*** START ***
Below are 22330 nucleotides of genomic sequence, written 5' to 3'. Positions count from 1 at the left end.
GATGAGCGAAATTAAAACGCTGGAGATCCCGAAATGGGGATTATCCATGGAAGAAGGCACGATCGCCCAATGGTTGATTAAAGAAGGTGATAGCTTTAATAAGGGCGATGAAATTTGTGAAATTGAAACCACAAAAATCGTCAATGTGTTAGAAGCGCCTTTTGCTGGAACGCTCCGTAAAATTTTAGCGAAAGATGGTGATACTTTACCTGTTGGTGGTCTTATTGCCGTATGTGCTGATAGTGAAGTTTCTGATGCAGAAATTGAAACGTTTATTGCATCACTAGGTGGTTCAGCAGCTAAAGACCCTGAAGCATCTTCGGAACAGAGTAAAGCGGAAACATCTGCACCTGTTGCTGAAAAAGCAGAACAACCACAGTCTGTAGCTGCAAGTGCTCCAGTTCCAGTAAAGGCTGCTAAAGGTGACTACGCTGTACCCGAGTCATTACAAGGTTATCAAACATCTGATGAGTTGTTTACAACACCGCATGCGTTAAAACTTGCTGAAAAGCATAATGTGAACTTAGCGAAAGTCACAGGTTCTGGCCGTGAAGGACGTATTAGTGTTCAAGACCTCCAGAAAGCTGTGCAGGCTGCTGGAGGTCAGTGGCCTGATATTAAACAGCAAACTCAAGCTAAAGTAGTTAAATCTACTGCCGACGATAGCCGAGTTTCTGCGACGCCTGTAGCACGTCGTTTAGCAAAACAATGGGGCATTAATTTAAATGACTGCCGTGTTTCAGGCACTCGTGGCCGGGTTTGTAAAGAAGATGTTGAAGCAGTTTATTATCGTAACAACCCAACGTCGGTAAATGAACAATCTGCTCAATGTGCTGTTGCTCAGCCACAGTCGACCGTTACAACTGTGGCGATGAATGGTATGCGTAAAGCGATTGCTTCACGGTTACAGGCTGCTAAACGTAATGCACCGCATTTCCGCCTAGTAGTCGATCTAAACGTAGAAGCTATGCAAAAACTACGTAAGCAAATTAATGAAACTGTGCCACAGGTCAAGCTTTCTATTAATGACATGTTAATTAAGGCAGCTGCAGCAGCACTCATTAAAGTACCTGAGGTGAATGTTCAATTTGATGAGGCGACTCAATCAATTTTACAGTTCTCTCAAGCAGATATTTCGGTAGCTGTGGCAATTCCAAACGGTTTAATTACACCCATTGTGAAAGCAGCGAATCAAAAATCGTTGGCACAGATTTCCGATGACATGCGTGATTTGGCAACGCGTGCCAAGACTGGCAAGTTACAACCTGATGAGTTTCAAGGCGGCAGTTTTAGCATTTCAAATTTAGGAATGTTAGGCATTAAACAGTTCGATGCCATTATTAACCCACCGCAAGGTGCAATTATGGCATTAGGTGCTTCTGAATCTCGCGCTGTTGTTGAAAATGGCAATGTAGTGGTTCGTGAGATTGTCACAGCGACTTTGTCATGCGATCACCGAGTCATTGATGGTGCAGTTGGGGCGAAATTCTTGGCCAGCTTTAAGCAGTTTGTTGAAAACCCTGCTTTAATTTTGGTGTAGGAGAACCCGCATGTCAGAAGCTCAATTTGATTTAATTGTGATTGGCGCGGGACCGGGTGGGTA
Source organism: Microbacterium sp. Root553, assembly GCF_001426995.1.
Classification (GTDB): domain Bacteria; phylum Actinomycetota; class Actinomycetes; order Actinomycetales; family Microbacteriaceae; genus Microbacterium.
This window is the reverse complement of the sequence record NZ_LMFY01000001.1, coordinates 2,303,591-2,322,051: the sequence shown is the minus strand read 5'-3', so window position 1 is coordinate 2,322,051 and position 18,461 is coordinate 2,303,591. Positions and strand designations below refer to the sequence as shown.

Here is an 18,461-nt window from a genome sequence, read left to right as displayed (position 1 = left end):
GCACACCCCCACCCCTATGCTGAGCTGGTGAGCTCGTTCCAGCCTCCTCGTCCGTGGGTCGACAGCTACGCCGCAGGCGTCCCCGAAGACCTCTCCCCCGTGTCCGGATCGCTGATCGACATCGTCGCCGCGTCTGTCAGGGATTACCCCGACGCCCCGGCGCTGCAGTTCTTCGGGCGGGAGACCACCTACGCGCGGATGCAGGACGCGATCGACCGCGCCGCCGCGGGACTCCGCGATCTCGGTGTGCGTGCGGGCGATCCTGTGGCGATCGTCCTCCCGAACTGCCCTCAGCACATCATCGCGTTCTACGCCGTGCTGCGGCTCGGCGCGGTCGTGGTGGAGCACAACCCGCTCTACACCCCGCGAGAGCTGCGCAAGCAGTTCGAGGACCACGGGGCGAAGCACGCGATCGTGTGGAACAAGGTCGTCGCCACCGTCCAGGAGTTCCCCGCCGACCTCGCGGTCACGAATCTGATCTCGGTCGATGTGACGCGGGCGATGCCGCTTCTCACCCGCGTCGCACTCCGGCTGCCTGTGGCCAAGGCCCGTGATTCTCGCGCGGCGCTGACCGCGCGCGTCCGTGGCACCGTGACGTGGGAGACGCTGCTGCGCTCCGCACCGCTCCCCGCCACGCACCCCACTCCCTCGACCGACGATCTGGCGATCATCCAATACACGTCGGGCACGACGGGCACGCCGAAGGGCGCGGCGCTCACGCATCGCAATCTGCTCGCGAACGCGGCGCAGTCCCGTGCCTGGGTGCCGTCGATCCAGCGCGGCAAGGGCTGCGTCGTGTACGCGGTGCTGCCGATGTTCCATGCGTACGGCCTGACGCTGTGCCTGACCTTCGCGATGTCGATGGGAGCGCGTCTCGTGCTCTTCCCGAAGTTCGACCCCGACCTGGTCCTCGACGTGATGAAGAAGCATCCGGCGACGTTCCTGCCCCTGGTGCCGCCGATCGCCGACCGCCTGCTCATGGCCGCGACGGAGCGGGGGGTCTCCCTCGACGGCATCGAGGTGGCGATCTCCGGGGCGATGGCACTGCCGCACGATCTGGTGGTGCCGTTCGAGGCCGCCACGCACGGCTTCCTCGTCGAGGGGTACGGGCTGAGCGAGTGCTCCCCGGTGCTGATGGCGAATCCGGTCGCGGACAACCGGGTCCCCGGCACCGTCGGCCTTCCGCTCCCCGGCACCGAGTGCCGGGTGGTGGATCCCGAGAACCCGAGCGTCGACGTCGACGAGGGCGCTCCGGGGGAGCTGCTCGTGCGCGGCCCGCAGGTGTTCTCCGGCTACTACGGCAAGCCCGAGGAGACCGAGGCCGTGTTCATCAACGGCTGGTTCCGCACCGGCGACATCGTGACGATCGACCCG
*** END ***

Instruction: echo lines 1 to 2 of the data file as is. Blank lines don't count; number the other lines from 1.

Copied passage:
Below are 22330 nucleotides of genomic sequence, written 5' to 3'. Positions count from 1 at the left end.
GATGAGCGAAATTAAAACGCTGGAGATCCCGAAATGGGGATTATCCATGGAAGAAGGCACGATCGCCCAATGGTTGATTAAAGAAGGTGATAGCTTTAATAAGGGCGATGAAATTTGTGAAATTGAAACCACAAAAATCGTCAATGTGTTAGAAGCGCCTTTTGCTGGAACGCTCCGTAAAATTTTAGCGAAAGATGGTGATACTTTACCTGTTGGTGGTCTTATTGCCGTATGTGCTGATAGTGAAGTTTCTGATGCAGAAATTGAAACGTTTATTGCATCACTAGGTGGTTCAGCAGCTAAAGACCCTGAAGCATCTTCGGAACAGAGTAAAGCGGAAACATCTGCACCTGTTGCTGAAAAAGCAGAACAACCACAGTCTGTAGCTGCAAGTGCTCCAGTTCCAGTAAAGGCTGCTAAAGGTGACTACGCTGTACCCGAGTCATTACAAGGTTATCAAACATCTGATGAGTTGTTTACAACACCGCATGCGTTAAAACTTGCTGAAAAGCATAATGTGAACTTAGCGAAAGTCACAGGTTCTGGCCGTGAAGGACGTATTAGTGTTCAAGACCTCCAGAAAGCTGTGCAGGCTGCTGGAGGTCAGTGGCCTGATATTAAACAGCAAACTCAAGCTAAAGTAGTTAAATCTACTGCCGACGATAGCCGAGTTTCTGCGACGCCTGTAGCACGTCGTTTAGCAAAACAATGGGGCATTAATTTAAATGACTGCCGTGTTTCAGGCACTCGTGGCCGGGTTTGTAAAGAAGATGTTGAAGCAGTTTATTATCGTAACAACCCAACGTCGGTAAATGAACAATCTGCTCAATGTGCTGTTGCTCAGCCACAGTCGACCGTTACAACTGTGGCGATGAATGGTATGCGTAAAGCGATTGCTTCACGGTTACAGGCTGCTAAACGTAATGCACCGCATTTCCGCCTAGTAGTCGATCTAAACGTAGAAGCTATGCAAAAACTACGTAAGCAAATTAATGAAACTGTGCCACAGGTCAAGCTTTCTATTAATGACATGTTAATTAAGGCAGCTGCAGCAGCACTCATTAAAGTACCTGAGGTGAATGTTCAATTTGATGAGGCGACTCAATCAATTTTACAGTTCTCTCAAGCAGATATTTCGGTAGCTGTGGCAATTCCAAACGGTTTAATTACACCCATTGTGAAAGCAGCGAATCAAAAATCGTTGGCACAGATTTCCGATGACATGCGTGATTTGGCAACGCGTGCCAAGACTGGCAAGTTACAACCTGATGAGTTTCAAGGCGGCAGTTTTAGCATTTCAAATTTAGGAATGTTAGGCATTAAACAGTTCGATGCCATTATTAACCCACCGCAAGGTGCAATTATGGCATTAGGTGCTTCTGAATCTCGCGCTGTTGTTGAAAATGGCAATGTAGTGGTTCGTGAGATTGTCACAGCGACTTTGTCATGCGATCACCGAGTCATTGATGGTGCAGTTGGGGCGAAATTCTTGGCCAGCTTTAAGCAGTTTGTTGAAAACCCTGCTTTAATTTTGGTGTAGGAGAACCCGCATGTCAGAAGCTCAATTTGATTTAATTGTGATTGGCGCGGGACCGGGTGGGTA